Rising global interest rates could prompt a new credit crunch in emerging markets, as businesses that have ridden the wave of cheap money to load up on debt are pushed into crisis, the International Monetary Fund has warned.
The debts of non-financial firms in emerging market economies quadrupled, from $4tn (£2.6tn) in 2004 to well over $18tn in 2014, according to the IMF’s twice-yearly Global Financial Stability Report.
This borrowing binge has taken business debt as a share of economic output from less than half, in 2004, to almost 75%.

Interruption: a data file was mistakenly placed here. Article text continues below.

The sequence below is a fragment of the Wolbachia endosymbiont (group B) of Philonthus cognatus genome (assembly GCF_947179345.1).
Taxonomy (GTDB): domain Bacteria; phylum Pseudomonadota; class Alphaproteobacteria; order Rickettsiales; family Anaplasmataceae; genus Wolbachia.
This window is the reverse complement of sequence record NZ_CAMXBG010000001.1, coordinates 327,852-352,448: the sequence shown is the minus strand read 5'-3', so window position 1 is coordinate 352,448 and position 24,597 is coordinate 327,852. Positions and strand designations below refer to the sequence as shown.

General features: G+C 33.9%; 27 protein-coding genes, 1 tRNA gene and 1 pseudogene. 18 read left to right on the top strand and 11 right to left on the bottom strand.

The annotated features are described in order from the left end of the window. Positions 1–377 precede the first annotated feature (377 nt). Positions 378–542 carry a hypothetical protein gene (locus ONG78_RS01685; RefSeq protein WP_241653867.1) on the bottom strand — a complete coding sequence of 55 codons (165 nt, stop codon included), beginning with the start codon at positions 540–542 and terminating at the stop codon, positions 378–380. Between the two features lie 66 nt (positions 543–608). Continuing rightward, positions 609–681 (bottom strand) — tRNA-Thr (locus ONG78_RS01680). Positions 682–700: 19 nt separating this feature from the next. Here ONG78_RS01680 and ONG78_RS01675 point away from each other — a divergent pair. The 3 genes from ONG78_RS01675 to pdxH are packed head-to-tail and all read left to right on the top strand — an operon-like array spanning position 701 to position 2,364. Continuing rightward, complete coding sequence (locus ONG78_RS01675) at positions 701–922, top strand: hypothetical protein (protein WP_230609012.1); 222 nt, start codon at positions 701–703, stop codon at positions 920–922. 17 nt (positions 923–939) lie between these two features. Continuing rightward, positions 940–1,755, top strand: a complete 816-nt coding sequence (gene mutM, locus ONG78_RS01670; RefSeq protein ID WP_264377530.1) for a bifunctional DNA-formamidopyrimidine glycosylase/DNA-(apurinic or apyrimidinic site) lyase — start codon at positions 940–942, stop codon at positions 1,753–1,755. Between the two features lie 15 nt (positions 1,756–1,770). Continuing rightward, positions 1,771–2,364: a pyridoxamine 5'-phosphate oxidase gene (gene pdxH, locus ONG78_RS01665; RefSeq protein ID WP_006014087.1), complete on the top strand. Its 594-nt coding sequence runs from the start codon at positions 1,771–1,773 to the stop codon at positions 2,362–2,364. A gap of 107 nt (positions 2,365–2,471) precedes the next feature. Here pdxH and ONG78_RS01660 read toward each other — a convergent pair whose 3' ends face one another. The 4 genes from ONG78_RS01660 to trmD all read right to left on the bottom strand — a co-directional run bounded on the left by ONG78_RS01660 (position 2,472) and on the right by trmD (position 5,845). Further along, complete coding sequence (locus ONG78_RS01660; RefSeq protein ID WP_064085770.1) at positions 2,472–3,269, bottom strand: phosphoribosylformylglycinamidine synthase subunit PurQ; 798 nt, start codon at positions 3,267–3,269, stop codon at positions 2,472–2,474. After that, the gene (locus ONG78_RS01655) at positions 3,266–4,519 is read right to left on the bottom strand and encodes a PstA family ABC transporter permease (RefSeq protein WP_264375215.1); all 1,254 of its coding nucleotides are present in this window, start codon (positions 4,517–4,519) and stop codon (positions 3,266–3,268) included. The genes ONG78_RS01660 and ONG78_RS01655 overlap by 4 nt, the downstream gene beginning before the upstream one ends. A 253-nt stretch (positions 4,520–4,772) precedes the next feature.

China’s firms have led the spree; but businesses in other countries, including Turkey, Chile and Brazil, have also ramped up their debts — and could prove vulnerable as interest rates rise.
With the US Federal Reserve expected to raise interest rates in the coming months, the IMF warns that emerging market governments should ready themselves for an increase in corporate failures, as firms struggle to meet sharply higher borrowing costs.
That could create distress among the local banks who have bought much of this new debt, causing them in turn to rein in lending, in a “vicious cycle” reminiscent of the credit crisis of 2008-09.
via The Guardian